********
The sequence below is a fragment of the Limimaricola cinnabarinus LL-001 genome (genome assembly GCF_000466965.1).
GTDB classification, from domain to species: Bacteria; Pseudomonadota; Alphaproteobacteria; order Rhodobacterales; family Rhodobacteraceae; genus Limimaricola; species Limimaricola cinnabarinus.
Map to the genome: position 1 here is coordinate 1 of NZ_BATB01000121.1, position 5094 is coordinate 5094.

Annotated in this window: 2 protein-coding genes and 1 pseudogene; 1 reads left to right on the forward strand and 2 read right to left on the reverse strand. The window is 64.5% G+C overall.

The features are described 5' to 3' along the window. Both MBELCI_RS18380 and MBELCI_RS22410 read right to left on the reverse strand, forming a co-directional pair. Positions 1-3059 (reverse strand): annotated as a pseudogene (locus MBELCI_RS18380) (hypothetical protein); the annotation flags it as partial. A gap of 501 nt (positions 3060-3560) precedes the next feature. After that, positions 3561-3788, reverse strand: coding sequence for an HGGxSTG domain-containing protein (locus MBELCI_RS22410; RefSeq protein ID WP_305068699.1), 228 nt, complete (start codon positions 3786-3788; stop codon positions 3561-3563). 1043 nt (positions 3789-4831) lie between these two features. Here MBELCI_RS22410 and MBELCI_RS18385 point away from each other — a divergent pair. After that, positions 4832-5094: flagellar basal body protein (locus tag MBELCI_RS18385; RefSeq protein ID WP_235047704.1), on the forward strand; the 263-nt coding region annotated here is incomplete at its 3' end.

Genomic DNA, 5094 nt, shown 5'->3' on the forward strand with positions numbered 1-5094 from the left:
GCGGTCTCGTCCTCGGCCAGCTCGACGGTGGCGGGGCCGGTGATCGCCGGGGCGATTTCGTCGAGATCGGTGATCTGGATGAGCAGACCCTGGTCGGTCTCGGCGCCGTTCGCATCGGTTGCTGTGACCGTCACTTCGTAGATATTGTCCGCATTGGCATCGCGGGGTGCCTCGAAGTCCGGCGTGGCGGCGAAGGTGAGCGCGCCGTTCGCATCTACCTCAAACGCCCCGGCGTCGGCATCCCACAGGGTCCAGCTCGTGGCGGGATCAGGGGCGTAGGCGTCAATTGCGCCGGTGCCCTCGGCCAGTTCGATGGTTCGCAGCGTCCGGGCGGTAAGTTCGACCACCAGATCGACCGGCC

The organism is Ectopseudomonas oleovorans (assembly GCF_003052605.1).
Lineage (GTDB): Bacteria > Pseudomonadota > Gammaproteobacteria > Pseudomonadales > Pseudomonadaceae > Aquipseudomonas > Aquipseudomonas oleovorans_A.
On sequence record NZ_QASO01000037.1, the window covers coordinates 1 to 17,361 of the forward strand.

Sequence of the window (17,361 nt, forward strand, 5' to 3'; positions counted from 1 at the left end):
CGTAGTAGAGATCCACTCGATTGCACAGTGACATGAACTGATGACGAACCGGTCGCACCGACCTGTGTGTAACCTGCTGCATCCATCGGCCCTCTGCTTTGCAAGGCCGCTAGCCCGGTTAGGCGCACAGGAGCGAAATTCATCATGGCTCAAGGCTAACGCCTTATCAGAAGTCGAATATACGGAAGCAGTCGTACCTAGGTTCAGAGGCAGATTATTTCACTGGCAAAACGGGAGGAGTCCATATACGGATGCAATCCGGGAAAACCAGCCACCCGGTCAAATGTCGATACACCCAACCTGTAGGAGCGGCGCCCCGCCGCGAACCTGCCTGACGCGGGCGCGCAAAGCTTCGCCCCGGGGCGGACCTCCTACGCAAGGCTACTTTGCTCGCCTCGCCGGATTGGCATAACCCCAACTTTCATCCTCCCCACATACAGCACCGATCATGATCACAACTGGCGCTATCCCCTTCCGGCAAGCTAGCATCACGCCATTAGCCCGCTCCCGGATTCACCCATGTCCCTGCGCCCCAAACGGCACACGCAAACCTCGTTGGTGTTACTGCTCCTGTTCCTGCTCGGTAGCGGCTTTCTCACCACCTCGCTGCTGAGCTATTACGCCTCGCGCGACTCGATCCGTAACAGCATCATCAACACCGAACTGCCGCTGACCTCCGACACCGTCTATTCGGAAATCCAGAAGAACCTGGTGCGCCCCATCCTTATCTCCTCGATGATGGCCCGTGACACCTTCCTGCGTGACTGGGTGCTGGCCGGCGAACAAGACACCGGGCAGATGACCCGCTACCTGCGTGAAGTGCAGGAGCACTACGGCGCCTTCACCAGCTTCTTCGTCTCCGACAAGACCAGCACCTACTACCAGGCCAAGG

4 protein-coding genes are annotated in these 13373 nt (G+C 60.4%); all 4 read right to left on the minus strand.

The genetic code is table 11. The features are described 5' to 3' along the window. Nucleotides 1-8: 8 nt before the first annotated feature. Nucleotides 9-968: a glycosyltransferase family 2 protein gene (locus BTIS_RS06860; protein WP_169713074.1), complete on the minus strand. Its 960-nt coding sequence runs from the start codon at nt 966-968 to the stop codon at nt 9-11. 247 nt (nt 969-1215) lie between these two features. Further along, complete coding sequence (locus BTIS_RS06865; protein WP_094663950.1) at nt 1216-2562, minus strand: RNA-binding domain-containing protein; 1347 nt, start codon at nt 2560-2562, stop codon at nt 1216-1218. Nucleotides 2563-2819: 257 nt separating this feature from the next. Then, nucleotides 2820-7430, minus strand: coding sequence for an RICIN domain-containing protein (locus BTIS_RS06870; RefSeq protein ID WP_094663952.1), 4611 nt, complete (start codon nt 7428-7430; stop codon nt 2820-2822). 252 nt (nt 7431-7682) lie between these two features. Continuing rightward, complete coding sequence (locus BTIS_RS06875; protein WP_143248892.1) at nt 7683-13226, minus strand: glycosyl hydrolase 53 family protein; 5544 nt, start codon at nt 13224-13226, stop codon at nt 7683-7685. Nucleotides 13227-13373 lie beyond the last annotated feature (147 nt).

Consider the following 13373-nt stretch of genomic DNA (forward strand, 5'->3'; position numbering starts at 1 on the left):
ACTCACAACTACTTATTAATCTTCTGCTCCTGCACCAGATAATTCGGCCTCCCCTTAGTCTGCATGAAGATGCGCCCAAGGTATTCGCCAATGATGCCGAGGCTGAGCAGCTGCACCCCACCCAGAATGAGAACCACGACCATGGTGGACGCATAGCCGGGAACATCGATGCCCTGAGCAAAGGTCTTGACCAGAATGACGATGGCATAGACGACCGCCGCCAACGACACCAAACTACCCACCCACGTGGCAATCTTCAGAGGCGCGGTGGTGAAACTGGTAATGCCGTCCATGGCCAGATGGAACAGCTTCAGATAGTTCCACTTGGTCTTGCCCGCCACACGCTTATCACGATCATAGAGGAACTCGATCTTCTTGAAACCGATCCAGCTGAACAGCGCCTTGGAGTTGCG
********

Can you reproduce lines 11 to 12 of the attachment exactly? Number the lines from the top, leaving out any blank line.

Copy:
Sequence of the window (17,361 nt, forward strand, 5' to 3'; positions counted from 1 at the left end):
CGTAGTAGAGATCCACTCGATTGCACAGTGACATGAACTGATGACGAACCGGTCGCACCGACCTGTGTGTAACCTGCTGCATCCATCGGCCCTCTGCTTTGCAAGGCCGCTAGCCCGGTTAGGCGCACAGGAGCGAAATTCATCATGGCTCAAGGCTAACGCCTTATCAGAAGTCGAATATACGGAAGCAGTCGTACCTAGGTTCAGAGGCAGATTATTTCACTGGCAAAACGGGAGGAGTCCATATACGGATGCAATCCGGGAAAACCAGCCACCCGGTCAAATGTCGATACACCCAACCTGTAGGAGCGGCGCCCCGCCGCGAACCTGCCTGACGCGGGCGCGCAAAGCTTCGCCCCGGGGCGGACCTCCTACGCAAGGCTACTTTGCTCGCCTCGCCGGATTGGCATAACCCCAACTTTCATCCTCCCCACATACAGCACCGATCATGATCACAACTGGCGCTATCCCCTTCCGGCAAGCTAGCATCACGCCATTAGCCCGCTCCCGGATTCACCCATGTCCCTGCGCCCCAAACGGCACACGCAAACCTCGTTGGTGTTACTGCTCCTGTTCCTGCTCGGTAGCGGCTTTCTCACCACCTCGCTGCTGAGCTATTACGCCTCGCGCGACTCGATCCGTAACAGCATCATCAACACCGAACTGCCGCTGACCTCCGACACCGTCTATTCGGAAATCCAGAAGAACCTGGTGCGCCCCATCCTTATCTCCTCGATGATGGCCCGTGACACCTTCCTGCGTGACTGGGTGCTGGCCGGCGAACAAGACACCGGGCAGATGACCCGCTACCTGCGTGAAGTGCAGGAGCACTACGGCGCCTTCACCAGCTTCTTCGTCTCCGACAAGACCAGCACCTACTACCAGGCCAAGG